Another component that needs to be factored in is the language component. US is a dual medium university, and as such, course work needs to be offered in both English and Afrikaans (as best as possible) and assessments may be submitted in Afrikaans, should the student wish. I am from KwaZulu-Natal, and despite the sweat and tears of my Afrikaans teachers, I have not managed to maintain the language. This is putting it lightly. My extreme ineptitude in Afrikaans has been a major shortfall as this adds an extra barrier to the online teaching. US offers translation services, much to my profound relief, however, translations take time and so, I have to always be ahead of the game in terms of my course work. Online assessments are a little more challenging to translate especially when there are deadlines, however, I am still eternally grateful for the translation services available at US.

A result of the lack of boundaries and online marking is the feeling of being screened out. Being in front of your computer screen from morning until evening creates screen exhaustion. This is not a healthy component of online teaching and learning and it is something I am struggling with the most. Because there is the lack of social interaction one would normally find at their job, I find myself, in front of the computer all day, taking a lengthy break only to walk my dog or go to the shop. Despite knowing the irrationality behind this feeling, it does not stop my mind from making the connection between work and computer thus productivity cannot happen with no computer. However, the consistency with which I am in front of my computer nullifies productivity as my eyes and mind need a break from the screen. Being away from it induces an anxiety that is difficult to describe - it is almost a guilt-induced anxiety. This creates a Catch-22 situation for me.

Acclimatizing to the academic rigor and high expectations of US as well as adapting this rigor to the online mode has provided many challenges. This has taken a toll on my mental health in many ways. The isolating nature of online learning, as aforementioned, has led to the blurring the lines of work and home. Now that work is at home, I am never removed from the work environment. I am always "at work" and it is too easy to fall into the trap of "checking in" at work. The lack of clear boundaries as well as my own personal desire not to fail or make a mistake has further blurred the lines between work and home. These are my own demons at work which have been enhanced by the pandemic and the lockdown regulations.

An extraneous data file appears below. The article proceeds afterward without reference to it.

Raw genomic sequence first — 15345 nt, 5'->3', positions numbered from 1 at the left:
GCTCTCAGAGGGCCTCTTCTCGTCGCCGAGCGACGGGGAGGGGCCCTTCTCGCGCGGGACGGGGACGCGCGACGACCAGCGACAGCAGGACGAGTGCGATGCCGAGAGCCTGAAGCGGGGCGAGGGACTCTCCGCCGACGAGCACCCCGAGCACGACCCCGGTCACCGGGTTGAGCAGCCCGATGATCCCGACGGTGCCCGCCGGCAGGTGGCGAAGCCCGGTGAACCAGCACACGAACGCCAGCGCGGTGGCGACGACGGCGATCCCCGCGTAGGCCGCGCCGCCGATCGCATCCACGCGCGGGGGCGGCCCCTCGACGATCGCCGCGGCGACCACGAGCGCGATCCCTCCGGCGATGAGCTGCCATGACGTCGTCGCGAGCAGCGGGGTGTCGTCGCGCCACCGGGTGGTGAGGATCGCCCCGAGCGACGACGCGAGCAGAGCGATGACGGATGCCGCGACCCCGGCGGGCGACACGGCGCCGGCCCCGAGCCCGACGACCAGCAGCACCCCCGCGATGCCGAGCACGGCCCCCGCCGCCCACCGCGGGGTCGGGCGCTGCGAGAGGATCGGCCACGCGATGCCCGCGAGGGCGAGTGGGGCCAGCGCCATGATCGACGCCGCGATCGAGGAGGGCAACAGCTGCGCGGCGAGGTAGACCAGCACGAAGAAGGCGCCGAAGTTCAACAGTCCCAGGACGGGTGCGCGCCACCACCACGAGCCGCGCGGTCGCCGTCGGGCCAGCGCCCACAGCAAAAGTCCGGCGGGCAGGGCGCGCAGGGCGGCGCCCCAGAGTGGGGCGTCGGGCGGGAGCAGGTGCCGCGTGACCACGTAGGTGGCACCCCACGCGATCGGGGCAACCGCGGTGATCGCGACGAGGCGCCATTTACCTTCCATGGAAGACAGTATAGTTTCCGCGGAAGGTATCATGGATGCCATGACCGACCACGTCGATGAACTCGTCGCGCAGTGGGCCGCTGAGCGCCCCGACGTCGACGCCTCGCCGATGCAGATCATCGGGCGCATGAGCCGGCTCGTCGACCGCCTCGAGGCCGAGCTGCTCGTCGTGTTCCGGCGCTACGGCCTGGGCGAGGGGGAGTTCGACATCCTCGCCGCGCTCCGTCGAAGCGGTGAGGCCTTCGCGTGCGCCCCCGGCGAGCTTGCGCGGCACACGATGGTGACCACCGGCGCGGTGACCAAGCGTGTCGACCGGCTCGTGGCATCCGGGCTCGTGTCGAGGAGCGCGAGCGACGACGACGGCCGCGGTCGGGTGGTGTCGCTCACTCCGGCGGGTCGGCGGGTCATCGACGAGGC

The lack of guidance in the beginning of my career at US, understandably so, led to unsureness and mistakes which enhances my own anxiety and fear of ineptitude. In hindsight, I cannot fault US, as it would have been impossible to tell me everything regarding the term and how the University functions all in one go. It would be unlikely I would even remember each detail. When an issue did arise however, and I contacted my support structure, they were quick to help and offer guidance where necessary and where they could.



I thought I was well-prepared. Perhaps if the COVID-19 pandemic had waited a few months to allow for me to adjust, I would have realized how idealistic that statement is. The online platform, whilst relatively simple, needed some practice. Learning how to address the different learning needs of the students and adapting to online teaching was also a challenge. In retrospect, I think I may have pandered a bit too much to the needs of the students in a way that created an environment of overexplaining and spoon-feeding. These are teething issues that would have happened however, not having the guidance of experienced staff nearby, these were issues I needed to realize on my own.